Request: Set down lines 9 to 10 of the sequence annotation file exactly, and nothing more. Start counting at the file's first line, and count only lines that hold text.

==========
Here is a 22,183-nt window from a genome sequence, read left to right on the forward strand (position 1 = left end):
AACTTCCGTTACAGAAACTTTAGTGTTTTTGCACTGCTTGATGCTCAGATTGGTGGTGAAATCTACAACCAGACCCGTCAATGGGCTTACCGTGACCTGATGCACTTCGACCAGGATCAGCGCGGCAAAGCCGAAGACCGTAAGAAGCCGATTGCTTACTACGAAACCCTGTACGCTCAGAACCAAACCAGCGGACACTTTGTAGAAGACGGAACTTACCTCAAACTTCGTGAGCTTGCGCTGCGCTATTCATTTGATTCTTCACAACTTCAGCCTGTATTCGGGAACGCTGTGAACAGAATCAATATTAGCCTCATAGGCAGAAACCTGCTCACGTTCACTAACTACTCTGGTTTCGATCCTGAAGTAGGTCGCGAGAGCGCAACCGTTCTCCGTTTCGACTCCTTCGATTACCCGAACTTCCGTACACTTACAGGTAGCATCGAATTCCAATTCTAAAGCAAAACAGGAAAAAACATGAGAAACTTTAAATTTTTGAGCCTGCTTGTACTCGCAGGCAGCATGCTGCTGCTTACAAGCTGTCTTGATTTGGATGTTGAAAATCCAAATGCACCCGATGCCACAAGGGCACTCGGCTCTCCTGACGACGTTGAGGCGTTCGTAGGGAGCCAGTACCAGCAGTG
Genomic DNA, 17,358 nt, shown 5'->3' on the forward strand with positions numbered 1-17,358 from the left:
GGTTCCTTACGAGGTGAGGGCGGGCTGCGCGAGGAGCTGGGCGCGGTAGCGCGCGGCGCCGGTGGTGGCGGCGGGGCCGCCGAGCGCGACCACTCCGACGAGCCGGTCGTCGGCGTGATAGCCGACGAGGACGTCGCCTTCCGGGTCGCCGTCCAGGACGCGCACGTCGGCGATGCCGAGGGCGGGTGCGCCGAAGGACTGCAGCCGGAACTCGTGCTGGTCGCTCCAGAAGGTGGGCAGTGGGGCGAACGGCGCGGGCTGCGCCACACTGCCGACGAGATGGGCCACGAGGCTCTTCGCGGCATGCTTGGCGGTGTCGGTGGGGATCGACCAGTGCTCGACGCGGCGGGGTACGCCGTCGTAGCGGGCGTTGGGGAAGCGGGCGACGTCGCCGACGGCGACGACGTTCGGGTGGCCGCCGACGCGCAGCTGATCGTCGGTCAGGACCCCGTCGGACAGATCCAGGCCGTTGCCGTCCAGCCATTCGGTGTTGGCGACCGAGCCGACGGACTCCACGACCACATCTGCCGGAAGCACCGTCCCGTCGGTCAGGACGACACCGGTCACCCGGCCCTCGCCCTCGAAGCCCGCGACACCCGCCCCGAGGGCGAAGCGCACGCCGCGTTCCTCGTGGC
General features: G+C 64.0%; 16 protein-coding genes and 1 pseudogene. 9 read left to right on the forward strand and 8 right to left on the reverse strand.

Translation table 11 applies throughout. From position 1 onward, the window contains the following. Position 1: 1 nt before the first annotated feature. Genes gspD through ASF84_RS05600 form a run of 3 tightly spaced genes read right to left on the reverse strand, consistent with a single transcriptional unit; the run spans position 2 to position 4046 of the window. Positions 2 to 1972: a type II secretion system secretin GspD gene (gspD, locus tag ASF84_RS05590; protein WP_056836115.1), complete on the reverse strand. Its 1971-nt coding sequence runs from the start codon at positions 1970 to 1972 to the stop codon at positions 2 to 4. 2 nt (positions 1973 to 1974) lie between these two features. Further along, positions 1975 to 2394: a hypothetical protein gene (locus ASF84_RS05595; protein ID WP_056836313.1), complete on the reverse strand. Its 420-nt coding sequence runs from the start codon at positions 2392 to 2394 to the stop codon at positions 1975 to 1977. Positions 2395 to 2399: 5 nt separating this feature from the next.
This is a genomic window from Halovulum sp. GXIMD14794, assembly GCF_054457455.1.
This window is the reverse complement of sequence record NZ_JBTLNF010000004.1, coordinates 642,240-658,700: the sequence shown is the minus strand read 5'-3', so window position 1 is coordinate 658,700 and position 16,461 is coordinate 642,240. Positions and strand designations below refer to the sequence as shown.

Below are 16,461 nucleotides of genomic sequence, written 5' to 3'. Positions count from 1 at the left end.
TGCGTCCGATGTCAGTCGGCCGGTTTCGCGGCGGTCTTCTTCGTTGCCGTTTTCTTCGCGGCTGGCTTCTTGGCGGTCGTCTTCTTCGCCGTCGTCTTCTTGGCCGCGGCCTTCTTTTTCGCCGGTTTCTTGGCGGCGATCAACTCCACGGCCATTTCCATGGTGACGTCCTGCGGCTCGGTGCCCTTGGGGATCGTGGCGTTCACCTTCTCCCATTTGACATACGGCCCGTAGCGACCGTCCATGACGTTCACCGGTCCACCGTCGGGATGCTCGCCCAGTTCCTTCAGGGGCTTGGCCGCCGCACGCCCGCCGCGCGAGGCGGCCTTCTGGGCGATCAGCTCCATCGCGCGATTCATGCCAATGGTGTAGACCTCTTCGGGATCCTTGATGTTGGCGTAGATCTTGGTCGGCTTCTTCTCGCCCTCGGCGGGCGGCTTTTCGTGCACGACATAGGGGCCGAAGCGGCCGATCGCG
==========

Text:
Below are 16,461 nucleotides of genomic sequence, written 5' to 3'. Positions count from 1 at the left end.
TGCGTCCGATGTCAGTCGGCCGGTTTCGCGGCGGTCTTCTTCGTTGCCGTTTTCTTCGCGGCTGGCTTCTTGGCGGTCGTCTTCTTCGCCGTCGTCTTCTTGGCCGCGGCCTTCTTTTTCGCCGGTTTCTTGGCGGCGATCAACTCCACGGCCATTTCCATGGTGACGTCCTGCGGCTCGGTGCCCTTGGGGATCGTGGCGTTCACCTTCTCCCATTTGACATACGGCCCGTAGCGACCGTCCATGACGTTCACCGGTCCACCGTCGGGATGCTCGCCCAGTTCCTTCAGGGGCTTGGCCGCCGCACGCCCGCCGCGCGAGGCGGCCTTCTGGGCGATCAGCTCCATCGCGCGATTCATGCCAATGGTGTAGACCTCTTCGGGATCCTTGATGTTGGCGTAGATCTTGGTCGGCTTCTTCTCGCCCTCGGCGGGCGGCTTTTCGTGCACGACATAGGGGCCGAAGCGGCCGATCGCG